Knowing the problem is half of the solution. The solution was to build new infrastructure. The solution was grass roots clubs that had a focus on providing instruction and accelerating the learning of new riders. These new kinds of clubs wouldn’t need to be big, they would only need three or four experienced riders and maybe three or four new riders. The new riders would be carefully selected to give the club the best chance of success. They would be in their twenties, have a job and a car, and would probably already be into snowboarding. These new ‘Top Gun’ clubs would offer free lessons and kit to be borrowed, and would be all about getting the new riders to sufficient standard for them to enter next year’s competitions. A few small clubs in as few different areas could surely produce five new competitors, and that is all we need, just five or so new riders each year. They would represent a ten percent increase in competitors and be enough to keep the entry figures steady.
So I created Thames Valley Mountainboard Club, built a website, and started to advertise. I bought boards, helmets and pads. I identified three likely new mountainboarders. And I organised fortnightly freeride meets across the Thames Valley. We had three meets and things were going well when the other pressure’s on my time became too much and I couldn’t go any further with TVMC. I’m still confident that it’s the right approach to getting more people into mountainboarding and onto competitions, and I wish I could have proved the theory and then roll out the model to create other clubs in other areas, but things don’t always work out the way you want them to.
As winter came around the amount of time I spent mountainboarding decreased even more. So when Mark from Team Dad needed a Secret Birthday Ride somewhere he’d never ridden I suggested Wendover Woods. This “secret” (actually it was only secret from Mark, more of a surprise) ride turned into the most well attended freeride meet of the past few years. Fourteen riders rode Truffler, Ripper’s Gash, Backbone, Painkiller and Tarantula (mountainboarders come up with some interesting names for tracks).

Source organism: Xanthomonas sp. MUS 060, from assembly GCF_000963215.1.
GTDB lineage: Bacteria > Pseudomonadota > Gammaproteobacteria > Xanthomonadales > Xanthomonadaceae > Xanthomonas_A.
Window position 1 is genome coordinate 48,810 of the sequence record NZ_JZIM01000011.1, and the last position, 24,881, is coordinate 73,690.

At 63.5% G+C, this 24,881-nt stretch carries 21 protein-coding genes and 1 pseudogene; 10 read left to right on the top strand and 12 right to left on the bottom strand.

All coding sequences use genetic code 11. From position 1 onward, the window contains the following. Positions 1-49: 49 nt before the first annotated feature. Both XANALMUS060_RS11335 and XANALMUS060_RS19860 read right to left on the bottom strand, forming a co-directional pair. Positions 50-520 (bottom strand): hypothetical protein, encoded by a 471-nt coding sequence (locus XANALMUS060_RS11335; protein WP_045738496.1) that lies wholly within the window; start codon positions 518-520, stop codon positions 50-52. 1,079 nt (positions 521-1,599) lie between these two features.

Tarantula is one of my favourite tracks. It starts with a drop, goes onto tarmac, through a narrow gap, along a leafy track, down some steps, and then into a steep narrow footpath, so has a lot variety. And on this day I rode it best I ever have.
A couple of weeks later and another Team Dad secret birthday ride, this time for Clayton. After lots of texting post codes, messaging directions, and picking up people from the train station, we all met at a new spot I had recce’d the week before. It had plenty of long fast tracks that could keep brake and non-brake riders entertained all day. We rode each of the tracks in turn, and went back to ‘Toy Box’, a steep leafy hillside for a second go. It’s a fun area to play in and we spent about half an hour finding new lines. Having talked about which tracks to ride next we all headed for the bottom. Mark, Clayton, Matt and me, and then Smilie. He came flying off the first drop, didn’t line up for the second drop and hit a tree. With that much speed, and with his feet in snowboard boots and firmly strapped into his board the force of the impact went through the next weakest part, his leg just above the boot. I ran over to Smilie, carefully got his feet out of his board, and stabilised his broken leg while I called an ambulance. A hour or so later, and with plenty of morphine, Smilie was in the back of a 4×4 ambulance on his way to A & E.
Smilie’s injury bothered me. It bothered me for two reasons. One, I very nearly hit that same tree minutes before Smilie did, and two, it made me realise how much responsibility I take on with organising freeride meets, being a first aider, working with the ATBA-UK, and not having the time to give to growing mountainboard clubs when I know that’s the solution to the situation mountainboarding is in at the moment.
Responsibility kills freedom…